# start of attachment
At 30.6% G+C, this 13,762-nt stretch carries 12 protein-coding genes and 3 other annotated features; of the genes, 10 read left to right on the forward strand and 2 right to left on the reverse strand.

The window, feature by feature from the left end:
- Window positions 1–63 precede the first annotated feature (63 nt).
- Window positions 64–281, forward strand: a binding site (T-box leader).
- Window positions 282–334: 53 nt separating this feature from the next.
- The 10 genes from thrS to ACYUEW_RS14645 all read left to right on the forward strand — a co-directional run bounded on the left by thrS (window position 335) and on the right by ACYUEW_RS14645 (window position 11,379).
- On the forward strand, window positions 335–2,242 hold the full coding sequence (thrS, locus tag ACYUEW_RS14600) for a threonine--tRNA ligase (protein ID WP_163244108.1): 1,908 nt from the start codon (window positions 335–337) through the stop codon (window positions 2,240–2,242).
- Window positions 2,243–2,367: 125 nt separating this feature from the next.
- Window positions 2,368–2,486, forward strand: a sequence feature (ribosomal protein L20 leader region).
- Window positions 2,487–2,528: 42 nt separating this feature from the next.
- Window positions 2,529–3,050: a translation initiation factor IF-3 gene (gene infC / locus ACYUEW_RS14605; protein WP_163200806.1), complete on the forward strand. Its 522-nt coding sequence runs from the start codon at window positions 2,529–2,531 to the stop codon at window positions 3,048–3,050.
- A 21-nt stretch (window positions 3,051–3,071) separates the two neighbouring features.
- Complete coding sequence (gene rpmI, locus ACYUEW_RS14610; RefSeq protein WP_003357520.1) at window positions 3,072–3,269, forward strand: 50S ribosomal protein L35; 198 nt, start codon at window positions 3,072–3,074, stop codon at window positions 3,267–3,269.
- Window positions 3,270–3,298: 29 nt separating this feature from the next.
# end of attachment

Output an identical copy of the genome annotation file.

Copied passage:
At 30.6% G+C, this 13,762-nt stretch carries 12 protein-coding genes and 3 other annotated features; of the genes, 10 read left to right on the forward strand and 2 right to left on the reverse strand.

The window, feature by feature from the left end:
- Window positions 1–63 precede the first annotated feature (63 nt).
- Window positions 64–281, forward strand: a binding site (T-box leader).
- Window positions 282–334: 53 nt separating this feature from the next.
- The 10 genes from thrS to ACYUEW_RS14645 all read left to right on the forward strand — a co-directional run bounded on the left by thrS (window position 335) and on the right by ACYUEW_RS14645 (window position 11,379).
- On the forward strand, window positions 335–2,242 hold the full coding sequence (thrS, locus tag ACYUEW_RS14600) for a threonine--tRNA ligase (protein ID WP_163244108.1): 1,908 nt from the start codon (window positions 335–337) through the stop codon (window positions 2,240–2,242).
- Window positions 2,243–2,367: 125 nt separating this feature from the next.
- Window positions 2,368–2,486, forward strand: a sequence feature (ribosomal protein L20 leader region).
- Window positions 2,487–2,528: 42 nt separating this feature from the next.
- Window positions 2,529–3,050: a translation initiation factor IF-3 gene (gene infC / locus ACYUEW_RS14605; protein WP_163200806.1), complete on the forward strand. Its 522-nt coding sequence runs from the start codon at window positions 2,529–2,531 to the stop codon at window positions 3,048–3,050.
- A 21-nt stretch (window positions 3,051–3,071) separates the two neighbouring features.
- Complete coding sequence (gene rpmI, locus ACYUEW_RS14610; RefSeq protein WP_003357520.1) at window positions 3,072–3,269, forward strand: 50S ribosomal protein L35; 198 nt, start codon at window positions 3,072–3,074, stop codon at window positions 3,267–3,269.
- Window positions 3,270–3,298: 29 nt separating this feature from the next.